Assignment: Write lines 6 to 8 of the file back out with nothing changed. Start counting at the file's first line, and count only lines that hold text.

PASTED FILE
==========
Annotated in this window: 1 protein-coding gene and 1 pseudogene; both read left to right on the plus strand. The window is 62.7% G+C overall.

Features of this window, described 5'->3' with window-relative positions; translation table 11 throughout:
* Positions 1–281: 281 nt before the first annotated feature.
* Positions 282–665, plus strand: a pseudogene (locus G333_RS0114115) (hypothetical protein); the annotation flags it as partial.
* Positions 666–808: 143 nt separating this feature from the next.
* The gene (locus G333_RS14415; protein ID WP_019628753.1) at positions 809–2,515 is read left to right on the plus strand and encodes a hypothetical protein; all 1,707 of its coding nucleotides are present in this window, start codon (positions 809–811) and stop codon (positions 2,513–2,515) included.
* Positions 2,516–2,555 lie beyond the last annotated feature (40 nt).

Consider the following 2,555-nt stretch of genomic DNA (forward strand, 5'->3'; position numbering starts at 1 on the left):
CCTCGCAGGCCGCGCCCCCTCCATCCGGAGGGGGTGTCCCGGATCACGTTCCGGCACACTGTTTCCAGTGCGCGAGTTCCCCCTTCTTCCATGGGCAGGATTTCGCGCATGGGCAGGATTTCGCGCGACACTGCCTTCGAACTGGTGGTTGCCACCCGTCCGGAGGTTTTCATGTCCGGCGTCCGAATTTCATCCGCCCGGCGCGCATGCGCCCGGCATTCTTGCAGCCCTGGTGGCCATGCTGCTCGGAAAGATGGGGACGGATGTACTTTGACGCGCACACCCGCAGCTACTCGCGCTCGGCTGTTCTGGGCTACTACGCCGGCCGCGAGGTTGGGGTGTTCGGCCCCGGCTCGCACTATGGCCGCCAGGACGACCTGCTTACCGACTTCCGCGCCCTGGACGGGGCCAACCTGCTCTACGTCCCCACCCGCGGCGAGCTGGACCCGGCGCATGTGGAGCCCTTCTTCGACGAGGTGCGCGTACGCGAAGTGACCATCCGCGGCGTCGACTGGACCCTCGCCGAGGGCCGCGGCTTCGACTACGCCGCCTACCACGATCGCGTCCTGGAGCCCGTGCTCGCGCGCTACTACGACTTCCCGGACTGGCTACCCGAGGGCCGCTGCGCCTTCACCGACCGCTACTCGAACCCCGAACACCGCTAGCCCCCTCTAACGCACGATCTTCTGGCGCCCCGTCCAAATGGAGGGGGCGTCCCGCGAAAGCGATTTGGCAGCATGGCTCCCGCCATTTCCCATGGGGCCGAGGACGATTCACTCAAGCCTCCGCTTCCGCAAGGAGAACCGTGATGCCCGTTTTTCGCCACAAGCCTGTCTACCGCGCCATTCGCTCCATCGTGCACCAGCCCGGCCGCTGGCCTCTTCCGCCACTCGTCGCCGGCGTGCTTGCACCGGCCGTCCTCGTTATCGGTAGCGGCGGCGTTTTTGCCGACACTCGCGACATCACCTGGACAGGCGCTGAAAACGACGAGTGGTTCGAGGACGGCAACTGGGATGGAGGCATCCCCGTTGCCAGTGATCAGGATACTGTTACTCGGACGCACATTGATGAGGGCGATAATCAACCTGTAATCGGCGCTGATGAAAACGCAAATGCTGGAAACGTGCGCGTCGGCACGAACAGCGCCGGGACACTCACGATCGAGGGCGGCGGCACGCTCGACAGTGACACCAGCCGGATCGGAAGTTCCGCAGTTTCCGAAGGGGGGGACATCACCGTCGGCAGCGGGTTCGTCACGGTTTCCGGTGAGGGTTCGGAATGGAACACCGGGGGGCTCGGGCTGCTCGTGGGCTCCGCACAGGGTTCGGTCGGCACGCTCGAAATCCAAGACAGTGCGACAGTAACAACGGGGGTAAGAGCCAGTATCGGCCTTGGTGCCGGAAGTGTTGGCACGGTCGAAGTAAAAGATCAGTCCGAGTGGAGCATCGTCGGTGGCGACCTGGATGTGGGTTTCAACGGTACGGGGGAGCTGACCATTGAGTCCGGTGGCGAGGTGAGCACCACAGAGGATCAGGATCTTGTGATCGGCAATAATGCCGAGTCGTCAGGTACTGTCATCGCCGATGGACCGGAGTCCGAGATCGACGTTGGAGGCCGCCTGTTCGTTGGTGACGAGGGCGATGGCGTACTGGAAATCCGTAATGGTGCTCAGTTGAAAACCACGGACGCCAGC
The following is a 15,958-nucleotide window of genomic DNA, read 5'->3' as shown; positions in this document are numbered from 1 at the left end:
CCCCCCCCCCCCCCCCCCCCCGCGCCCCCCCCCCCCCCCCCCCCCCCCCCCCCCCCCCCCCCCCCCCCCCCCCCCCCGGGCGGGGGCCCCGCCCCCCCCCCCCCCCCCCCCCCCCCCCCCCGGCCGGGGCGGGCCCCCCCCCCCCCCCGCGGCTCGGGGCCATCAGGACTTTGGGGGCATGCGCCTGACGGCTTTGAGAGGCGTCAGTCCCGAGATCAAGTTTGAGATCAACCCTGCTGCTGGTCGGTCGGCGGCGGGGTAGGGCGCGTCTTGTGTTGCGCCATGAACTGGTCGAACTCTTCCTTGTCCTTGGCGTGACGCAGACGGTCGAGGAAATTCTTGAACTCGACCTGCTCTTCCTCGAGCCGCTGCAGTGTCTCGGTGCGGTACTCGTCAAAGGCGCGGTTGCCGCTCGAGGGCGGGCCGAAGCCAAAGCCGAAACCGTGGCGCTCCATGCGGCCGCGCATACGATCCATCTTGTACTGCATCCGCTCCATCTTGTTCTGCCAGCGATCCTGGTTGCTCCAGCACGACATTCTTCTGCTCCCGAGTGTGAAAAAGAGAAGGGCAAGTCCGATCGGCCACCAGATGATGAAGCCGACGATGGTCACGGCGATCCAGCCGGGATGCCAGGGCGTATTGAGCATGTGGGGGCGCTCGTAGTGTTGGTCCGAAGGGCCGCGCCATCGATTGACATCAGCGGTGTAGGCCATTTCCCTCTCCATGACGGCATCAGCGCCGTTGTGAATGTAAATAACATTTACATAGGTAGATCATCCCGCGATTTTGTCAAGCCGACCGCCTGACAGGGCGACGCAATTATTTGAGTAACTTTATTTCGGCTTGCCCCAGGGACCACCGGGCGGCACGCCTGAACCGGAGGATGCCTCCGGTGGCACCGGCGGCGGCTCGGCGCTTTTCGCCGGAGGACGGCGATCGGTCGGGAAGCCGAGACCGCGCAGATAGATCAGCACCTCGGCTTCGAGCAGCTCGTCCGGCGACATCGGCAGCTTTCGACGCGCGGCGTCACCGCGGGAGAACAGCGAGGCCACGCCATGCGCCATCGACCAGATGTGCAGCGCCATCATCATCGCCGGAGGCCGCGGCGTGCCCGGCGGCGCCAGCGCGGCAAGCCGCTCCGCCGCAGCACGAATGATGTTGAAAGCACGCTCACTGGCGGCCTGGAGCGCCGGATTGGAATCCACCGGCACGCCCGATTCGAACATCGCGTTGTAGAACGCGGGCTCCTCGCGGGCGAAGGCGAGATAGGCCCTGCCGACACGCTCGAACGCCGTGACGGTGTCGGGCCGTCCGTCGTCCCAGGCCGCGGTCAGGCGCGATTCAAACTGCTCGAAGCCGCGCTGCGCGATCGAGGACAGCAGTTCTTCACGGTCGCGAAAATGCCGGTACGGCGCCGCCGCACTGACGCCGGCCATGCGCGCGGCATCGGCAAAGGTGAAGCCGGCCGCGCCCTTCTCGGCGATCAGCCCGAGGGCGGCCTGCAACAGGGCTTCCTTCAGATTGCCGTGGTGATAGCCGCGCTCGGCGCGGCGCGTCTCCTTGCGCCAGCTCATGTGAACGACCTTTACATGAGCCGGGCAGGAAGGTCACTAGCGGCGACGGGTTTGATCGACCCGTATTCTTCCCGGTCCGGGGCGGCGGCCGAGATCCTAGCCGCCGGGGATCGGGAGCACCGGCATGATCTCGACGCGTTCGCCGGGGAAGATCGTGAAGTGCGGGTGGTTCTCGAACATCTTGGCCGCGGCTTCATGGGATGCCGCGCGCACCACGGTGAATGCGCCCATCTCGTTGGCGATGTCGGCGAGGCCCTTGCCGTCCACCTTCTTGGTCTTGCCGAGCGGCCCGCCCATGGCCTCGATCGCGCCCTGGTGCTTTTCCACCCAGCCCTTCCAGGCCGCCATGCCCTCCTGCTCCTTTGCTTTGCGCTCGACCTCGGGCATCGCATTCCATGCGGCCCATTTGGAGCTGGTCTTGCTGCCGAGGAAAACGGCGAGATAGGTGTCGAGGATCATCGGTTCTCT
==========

* The gene (locus G333_RS14415; protein ID WP_019628753.1) at positions 809–2,515 is read left to right on the plus strand and encodes a hypothetical protein; all 1,707 of its coding nucleotides are present in this window, start codon (positions 809–811) and stop codon (positions 2,513–2,515) included.
* Positions 2,516–2,555 lie beyond the last annotated feature (40 nt).

Consider the following 2,555-nt stretch of genomic DNA (forward strand, 5'->3'; position numbering starts at 1 on the left):